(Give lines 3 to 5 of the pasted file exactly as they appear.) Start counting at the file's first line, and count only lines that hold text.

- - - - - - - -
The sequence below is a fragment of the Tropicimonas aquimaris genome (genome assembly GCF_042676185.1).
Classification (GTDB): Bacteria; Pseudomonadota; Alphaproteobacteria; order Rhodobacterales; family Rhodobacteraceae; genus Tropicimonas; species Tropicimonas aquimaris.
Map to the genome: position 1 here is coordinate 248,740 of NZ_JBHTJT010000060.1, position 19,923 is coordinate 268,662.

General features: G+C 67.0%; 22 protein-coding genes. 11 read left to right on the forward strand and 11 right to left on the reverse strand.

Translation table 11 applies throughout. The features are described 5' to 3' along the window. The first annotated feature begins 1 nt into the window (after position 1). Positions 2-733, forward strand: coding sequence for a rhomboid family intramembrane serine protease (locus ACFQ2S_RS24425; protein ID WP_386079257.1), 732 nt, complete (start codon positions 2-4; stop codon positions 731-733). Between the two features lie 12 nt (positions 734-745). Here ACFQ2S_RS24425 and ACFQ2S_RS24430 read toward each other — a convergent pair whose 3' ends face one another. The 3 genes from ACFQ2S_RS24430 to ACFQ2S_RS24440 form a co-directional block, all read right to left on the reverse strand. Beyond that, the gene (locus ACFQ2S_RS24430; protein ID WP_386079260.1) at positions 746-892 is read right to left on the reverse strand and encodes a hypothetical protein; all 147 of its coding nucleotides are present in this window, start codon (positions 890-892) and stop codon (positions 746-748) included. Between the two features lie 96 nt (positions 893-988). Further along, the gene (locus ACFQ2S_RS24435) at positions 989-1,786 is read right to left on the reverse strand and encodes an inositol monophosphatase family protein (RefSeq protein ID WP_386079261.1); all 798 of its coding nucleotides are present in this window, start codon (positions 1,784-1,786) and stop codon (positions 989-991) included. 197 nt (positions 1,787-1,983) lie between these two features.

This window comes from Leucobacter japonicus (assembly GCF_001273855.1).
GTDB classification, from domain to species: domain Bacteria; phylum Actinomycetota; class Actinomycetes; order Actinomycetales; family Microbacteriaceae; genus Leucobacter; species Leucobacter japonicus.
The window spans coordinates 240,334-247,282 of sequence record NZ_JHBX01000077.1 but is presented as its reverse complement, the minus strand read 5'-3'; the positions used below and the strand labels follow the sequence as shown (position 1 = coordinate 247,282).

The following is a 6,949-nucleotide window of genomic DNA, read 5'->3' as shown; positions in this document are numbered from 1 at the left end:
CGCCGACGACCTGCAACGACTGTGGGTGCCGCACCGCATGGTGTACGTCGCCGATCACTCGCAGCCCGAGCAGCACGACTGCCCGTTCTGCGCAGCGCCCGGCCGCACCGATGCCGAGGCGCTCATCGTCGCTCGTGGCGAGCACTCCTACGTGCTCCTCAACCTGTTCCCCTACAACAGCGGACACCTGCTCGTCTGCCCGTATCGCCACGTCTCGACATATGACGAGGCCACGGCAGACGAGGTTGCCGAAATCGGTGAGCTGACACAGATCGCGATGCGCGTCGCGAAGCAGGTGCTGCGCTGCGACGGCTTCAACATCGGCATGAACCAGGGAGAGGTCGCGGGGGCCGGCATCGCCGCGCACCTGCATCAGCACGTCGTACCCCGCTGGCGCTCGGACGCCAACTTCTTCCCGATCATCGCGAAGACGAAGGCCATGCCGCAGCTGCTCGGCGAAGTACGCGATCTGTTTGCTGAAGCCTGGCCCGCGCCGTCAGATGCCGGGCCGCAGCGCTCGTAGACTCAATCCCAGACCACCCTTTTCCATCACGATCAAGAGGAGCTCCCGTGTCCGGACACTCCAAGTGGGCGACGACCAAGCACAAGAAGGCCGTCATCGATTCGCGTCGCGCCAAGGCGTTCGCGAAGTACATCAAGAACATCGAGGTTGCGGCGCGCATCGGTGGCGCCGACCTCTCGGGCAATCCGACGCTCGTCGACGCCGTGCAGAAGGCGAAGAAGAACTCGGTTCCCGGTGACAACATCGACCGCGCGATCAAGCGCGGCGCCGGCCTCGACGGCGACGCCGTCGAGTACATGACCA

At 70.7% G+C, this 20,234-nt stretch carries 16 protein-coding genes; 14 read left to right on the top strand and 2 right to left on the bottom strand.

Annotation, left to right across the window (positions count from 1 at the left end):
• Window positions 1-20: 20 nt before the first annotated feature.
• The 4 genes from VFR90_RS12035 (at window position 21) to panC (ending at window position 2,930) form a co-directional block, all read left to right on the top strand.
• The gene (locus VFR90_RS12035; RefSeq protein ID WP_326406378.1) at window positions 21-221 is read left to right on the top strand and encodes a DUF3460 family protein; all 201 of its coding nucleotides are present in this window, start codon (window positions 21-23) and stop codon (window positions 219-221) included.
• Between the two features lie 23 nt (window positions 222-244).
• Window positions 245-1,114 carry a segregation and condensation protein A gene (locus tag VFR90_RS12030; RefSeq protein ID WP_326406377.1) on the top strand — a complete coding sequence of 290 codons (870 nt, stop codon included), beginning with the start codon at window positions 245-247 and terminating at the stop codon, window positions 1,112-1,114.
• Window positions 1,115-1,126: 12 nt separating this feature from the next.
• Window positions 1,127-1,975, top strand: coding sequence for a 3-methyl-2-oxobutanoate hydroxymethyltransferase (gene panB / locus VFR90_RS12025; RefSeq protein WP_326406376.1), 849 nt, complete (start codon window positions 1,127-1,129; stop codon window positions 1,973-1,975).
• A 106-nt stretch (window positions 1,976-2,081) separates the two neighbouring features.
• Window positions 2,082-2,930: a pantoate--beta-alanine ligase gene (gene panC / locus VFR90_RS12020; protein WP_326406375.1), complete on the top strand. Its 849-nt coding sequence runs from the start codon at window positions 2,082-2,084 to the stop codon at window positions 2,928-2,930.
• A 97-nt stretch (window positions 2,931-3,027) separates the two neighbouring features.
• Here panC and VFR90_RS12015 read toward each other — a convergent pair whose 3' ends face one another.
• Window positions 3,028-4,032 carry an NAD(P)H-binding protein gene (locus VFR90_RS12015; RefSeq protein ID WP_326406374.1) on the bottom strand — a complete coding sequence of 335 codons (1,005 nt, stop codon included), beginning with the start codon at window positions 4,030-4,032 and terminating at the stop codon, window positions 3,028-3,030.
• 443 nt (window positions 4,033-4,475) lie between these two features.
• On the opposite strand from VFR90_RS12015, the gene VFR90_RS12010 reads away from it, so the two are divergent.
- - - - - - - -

Map to the genome: position 1 here is coordinate 248,740 of NZ_JBHTJT010000060.1, position 19,923 is coordinate 268,662.

General features: G+C 67.0%; 22 protein-coding genes. 11 read left to right on the forward strand and 11 right to left on the reverse strand.

Translation table 11 applies throughout. The features are described 5' to 3' along the window. The first annotated feature begins 1 nt into the window (after position 1). Positions 2-733, forward strand: coding sequence for a rhomboid family intramembrane serine protease (locus ACFQ2S_RS24425; protein ID WP_386079257.1), 732 nt, complete (start codon positions 2-4; stop codon positions 731-733). Between the two features lie 12 nt (positions 734-745). Here ACFQ2S_RS24425 and ACFQ2S_RS24430 read toward each other — a convergent pair whose 3' ends face one another. The 3 genes from ACFQ2S_RS24430 to ACFQ2S_RS24440 form a co-directional block, all read right to left on the reverse strand. Beyond that, the gene (locus ACFQ2S_RS24430; protein ID WP_386079260.1) at positions 746-892 is read right to left on the reverse strand and encodes a hypothetical protein; all 147 of its coding nucleotides are present in this window, start codon (positions 890-892) and stop codon (positions 746-748) included. Between the two features lie 96 nt (positions 893-988). Further along, the gene (locus ACFQ2S_RS24435) at positions 989-1,786 is read right to left on the reverse strand and encodes an inositol monophosphatase family protein (RefSeq protein ID WP_386079261.1); all 798 of its coding nucleotides are present in this window, start codon (positions 1,784-1,786) and stop codon (positions 989-991) included. 197 nt (positions 1,787-1,983) lie between these two features.